Much of Bangladesh is flooded for almost six months of the year. Movement is restricted and people are confined to their dwellings. We look at the daily routine of people in a village in the northern province of Sunamgonj.
The rainy season, which lasts from May to October, transforms the landscape. The only way to visit the local market or neighbouring villages is by boat.
There is no bus service between the villages and the market, so people have to walk or take a rickshaw. During the rainy season, however, there is a water-borne taxi service which collects people from the villages.
During the rainy season, fields are transformed into lakes with a plentiful supply of fish. This forms an integral part of the Bangladeshi diet and can also provide a good source of income.
The flooded fields provide a perfect environment for relaxation after all the daily chores are finished. Plastic bottles are tied together and used as water-wings by young children learning to swim.
Dwellings have to be built on higher ground because of the annual flooding. Villages are often found in clusters of two or three, interlinked by rickety bamboo bridges.
Several generations will live together in the same dwelling. In these extended families, grandparents look after the children who are too young to work with their parents throughout the day.
Communal pumps supply fresh water from underground springs. This is used for drinking and bathing but in some areas, there is a risk of the water being contaminated by arsenic which is naturally present in the ground.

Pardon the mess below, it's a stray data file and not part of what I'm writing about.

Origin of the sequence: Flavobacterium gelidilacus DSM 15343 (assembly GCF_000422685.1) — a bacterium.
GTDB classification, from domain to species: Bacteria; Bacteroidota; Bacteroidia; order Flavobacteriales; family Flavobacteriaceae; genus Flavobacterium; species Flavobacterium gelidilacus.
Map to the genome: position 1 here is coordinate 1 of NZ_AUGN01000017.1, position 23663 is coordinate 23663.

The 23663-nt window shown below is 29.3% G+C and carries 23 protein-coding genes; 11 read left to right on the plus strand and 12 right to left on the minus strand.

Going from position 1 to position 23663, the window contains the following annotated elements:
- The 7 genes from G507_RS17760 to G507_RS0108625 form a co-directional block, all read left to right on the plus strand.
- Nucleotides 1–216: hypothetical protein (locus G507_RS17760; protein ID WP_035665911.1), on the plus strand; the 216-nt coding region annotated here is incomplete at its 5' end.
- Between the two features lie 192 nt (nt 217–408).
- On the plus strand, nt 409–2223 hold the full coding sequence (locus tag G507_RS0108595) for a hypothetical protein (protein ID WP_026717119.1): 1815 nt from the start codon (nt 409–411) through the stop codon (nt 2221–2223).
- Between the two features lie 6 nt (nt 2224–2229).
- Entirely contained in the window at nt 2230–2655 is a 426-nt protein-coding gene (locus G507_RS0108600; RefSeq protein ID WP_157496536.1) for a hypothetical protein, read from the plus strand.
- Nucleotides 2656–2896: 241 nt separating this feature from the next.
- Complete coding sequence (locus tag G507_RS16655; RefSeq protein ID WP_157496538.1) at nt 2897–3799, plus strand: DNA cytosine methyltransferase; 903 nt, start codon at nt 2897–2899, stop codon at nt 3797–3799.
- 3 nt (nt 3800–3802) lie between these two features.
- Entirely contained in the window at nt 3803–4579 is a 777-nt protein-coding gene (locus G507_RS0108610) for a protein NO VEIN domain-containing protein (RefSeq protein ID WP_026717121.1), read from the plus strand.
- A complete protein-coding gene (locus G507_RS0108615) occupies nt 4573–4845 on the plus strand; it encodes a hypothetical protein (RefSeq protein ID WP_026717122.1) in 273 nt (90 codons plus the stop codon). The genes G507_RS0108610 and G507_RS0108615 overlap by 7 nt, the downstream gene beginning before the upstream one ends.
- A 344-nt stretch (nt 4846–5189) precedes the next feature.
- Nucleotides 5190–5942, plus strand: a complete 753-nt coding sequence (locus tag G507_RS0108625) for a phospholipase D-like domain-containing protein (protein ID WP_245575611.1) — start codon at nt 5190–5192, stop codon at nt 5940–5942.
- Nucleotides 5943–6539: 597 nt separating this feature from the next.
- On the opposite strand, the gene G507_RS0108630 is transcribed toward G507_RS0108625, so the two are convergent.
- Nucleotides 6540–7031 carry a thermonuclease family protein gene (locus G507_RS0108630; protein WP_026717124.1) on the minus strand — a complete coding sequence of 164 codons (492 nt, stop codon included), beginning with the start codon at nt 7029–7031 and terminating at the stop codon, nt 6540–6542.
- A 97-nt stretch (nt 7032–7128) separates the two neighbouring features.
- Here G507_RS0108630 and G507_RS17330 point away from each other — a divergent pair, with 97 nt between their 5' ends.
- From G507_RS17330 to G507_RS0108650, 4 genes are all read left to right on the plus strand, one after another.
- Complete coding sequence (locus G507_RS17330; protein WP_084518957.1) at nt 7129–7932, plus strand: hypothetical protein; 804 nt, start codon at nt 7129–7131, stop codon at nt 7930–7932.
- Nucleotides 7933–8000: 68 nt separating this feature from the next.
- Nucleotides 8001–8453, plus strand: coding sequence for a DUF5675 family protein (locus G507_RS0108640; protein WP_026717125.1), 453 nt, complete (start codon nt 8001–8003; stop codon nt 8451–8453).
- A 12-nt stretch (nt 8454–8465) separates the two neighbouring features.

Almost all available land is used for growing rice or grazing cattle. Traditional methods are used to plough the fields but if they can afford it, a farmer will hire a modern machine which is quicker and less labour-intensive.
Women are usually responsible for harvesting and drying the rice. Afterwards, it is placed into sacks and stored, while any surplus generates income for the family by being sold to traders in the local market.
Because animals cannot graze in the fields during the rainy season, hay and rice stalks are collected and stored. Everybody, regardless of sex or age, contributes to the work which needs to be done in the village.
Cows are kept in a shed during the night to keep them safe from both predators and rustlers. They are washed in the pond every morning to keep them clean and healthy.
Livestock is sold at the market every Saturday. The busiest time of the year in at the end of Ramadan, when heads of Muslim families traditionally slaughter an animal to celebrate Eid ul Fitr.
Most dwellings are constructed with plaster and corrugated iron, but people who have left the village send money home to build proper houses for their families. Words: James Melik. Photographs: James Melik/Israil Ali